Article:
Variants: L-tryptophan degradation I (via anthranilate), L-tryptophan degradation II (via pyruvate), L-tryptophan degradation III (eukaryotic), L-tryptophan degradation IV (via indole-3-lactate), L-tryptophan degradation V (side chain pathway), L-tryptophan degradation VI (via tryptamine), L-tryptophan degradation VII (via indole-3-pyruvate), L-tryptophan degradation VIII (to tryptophol), L-tryptophan degradation IX, L-tryptophan degradation X (mammalian, via tryptamine), L-tryptophan degradation XII (Geobacillus)
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Chiarugi96: Chiarugi A, Carpenedo R, Moroni F (1996). "Kynurenine disposition in blood and brain of mice: effects of selective inhibitors of kynurenine hydroxylase and of kynureninase." J Neurochem 67(2);692-8. PMID: 8764597
Fujigaki98: Fujigaki S, Saito K, Takemura M, Fujii H, Wada H, Noma A, Seishima M (1998). "Species differences in L-tryptophan-kynurenine pathway metabolism: quantification of anthranilic acid and its related enzymes." Arch Biochem Biophys 358(2);329-35. PMID: 9784247
Gobaille08: Gobaille S, Kemmel V, Brumaru D, Dugave C, Aunis D, Maitre M (2008). "Xanthurenic acid distribution, transport, accumulation and release in the rat brain." J Neurochem 105(3);982-93. PMID: 18182052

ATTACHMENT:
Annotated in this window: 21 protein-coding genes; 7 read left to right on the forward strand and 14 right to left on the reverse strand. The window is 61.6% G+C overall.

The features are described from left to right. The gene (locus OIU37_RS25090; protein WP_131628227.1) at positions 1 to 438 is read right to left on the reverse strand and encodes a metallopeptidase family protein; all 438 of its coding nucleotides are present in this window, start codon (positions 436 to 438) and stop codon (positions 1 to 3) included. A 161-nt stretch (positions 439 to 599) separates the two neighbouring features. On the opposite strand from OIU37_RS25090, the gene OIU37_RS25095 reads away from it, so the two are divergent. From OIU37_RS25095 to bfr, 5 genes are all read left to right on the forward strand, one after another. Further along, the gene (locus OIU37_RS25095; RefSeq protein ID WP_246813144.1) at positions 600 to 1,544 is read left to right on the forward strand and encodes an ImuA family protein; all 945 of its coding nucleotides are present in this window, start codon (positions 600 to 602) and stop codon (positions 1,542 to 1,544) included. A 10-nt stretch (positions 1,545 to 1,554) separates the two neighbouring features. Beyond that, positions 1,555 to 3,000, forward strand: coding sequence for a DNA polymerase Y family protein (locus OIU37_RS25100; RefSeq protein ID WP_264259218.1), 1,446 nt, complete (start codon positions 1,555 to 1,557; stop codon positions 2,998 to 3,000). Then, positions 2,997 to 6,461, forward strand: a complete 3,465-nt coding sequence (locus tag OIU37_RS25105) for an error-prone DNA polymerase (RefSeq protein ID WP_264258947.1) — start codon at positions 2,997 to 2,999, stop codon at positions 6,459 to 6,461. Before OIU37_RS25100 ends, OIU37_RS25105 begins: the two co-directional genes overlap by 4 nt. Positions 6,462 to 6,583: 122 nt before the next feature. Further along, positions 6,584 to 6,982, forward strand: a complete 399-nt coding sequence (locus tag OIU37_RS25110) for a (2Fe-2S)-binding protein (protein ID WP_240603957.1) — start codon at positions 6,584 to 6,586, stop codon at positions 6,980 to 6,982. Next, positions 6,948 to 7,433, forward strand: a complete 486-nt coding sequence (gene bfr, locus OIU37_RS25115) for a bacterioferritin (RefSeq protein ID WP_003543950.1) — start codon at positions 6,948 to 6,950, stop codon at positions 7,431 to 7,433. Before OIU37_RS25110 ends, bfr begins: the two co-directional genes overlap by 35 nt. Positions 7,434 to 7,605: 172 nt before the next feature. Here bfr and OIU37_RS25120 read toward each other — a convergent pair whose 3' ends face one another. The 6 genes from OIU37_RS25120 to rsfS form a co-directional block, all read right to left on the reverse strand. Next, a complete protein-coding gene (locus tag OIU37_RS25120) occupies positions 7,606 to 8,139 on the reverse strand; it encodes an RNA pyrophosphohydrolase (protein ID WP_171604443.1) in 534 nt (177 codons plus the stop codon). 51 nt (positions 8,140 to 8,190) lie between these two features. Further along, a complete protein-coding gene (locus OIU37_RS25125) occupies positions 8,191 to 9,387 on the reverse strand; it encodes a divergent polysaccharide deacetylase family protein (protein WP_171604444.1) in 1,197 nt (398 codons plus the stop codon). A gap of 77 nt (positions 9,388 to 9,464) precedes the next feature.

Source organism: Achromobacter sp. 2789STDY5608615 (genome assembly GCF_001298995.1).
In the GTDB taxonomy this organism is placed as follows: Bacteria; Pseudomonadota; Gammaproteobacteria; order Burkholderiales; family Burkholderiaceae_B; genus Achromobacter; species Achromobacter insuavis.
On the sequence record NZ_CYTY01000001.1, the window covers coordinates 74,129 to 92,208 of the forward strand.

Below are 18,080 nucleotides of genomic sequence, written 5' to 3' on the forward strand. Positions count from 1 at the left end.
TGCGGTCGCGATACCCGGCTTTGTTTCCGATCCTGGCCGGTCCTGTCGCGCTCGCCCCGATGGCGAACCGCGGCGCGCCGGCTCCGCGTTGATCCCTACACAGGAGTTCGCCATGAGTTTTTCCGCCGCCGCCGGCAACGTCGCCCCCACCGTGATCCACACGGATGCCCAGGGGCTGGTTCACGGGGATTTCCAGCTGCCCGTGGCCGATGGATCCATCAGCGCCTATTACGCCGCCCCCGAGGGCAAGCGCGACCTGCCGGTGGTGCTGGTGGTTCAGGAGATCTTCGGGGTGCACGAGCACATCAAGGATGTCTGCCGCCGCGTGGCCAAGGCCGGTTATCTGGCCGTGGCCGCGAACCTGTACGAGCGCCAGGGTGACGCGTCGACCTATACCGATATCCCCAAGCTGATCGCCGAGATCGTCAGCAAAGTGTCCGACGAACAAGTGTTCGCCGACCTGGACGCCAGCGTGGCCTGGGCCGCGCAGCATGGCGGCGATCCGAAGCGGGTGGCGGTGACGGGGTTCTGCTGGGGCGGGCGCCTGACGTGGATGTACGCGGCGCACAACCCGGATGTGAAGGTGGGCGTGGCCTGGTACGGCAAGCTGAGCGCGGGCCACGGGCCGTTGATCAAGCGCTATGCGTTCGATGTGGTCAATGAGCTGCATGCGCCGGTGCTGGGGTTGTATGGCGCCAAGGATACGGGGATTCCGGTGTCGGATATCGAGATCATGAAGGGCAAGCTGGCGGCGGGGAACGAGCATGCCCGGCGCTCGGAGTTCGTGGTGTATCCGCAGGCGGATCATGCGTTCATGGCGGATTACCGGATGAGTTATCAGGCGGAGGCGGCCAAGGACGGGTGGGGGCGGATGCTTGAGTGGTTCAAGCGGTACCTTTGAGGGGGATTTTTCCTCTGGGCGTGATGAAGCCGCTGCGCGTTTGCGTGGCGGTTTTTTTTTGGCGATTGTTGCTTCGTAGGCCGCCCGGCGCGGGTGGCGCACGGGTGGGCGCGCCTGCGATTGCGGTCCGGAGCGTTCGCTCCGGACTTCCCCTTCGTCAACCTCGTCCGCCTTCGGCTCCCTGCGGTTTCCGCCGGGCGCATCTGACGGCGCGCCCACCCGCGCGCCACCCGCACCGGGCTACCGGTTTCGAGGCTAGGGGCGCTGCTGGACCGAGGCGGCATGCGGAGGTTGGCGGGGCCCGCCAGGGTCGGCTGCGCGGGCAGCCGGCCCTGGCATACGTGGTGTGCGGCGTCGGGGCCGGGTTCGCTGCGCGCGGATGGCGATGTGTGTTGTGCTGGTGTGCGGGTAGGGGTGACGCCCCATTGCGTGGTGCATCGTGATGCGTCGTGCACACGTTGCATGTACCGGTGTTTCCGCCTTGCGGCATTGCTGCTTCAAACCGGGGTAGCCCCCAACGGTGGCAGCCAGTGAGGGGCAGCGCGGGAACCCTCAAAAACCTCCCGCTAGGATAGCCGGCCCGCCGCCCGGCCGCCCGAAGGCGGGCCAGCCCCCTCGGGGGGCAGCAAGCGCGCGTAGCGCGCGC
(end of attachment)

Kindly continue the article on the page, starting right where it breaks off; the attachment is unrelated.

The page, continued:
Guillemin07: Guillemin GJ, Cullen KM, Lim CK, Smythe GA, Garner B, Kapoor V, Takikawa O, Brew BJ (2007). "Characterization of the kynurenine pathway in human neurons." J Neurosci 27(47);12884-92. PMID: 18032661
Okuno08: Okuno A, Fukuwatari T, Shibata K (2008). "Urinary excretory ratio of anthranilic acid/kynurenic acid as an index of the tolerable amount of tryptophan." Biosci Biotechnol Biochem 72(7);1667-72. PMID: 18603814
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Vamos09: Vamos E, Pardutz A, Klivenyi P, Toldi J, Vecsei L (2009). "The role of kynurenines in disorders of the central nervous system: possibilities for neuroprotection." J Neurol Sci 283(1-2);21-7. PMID: 19268309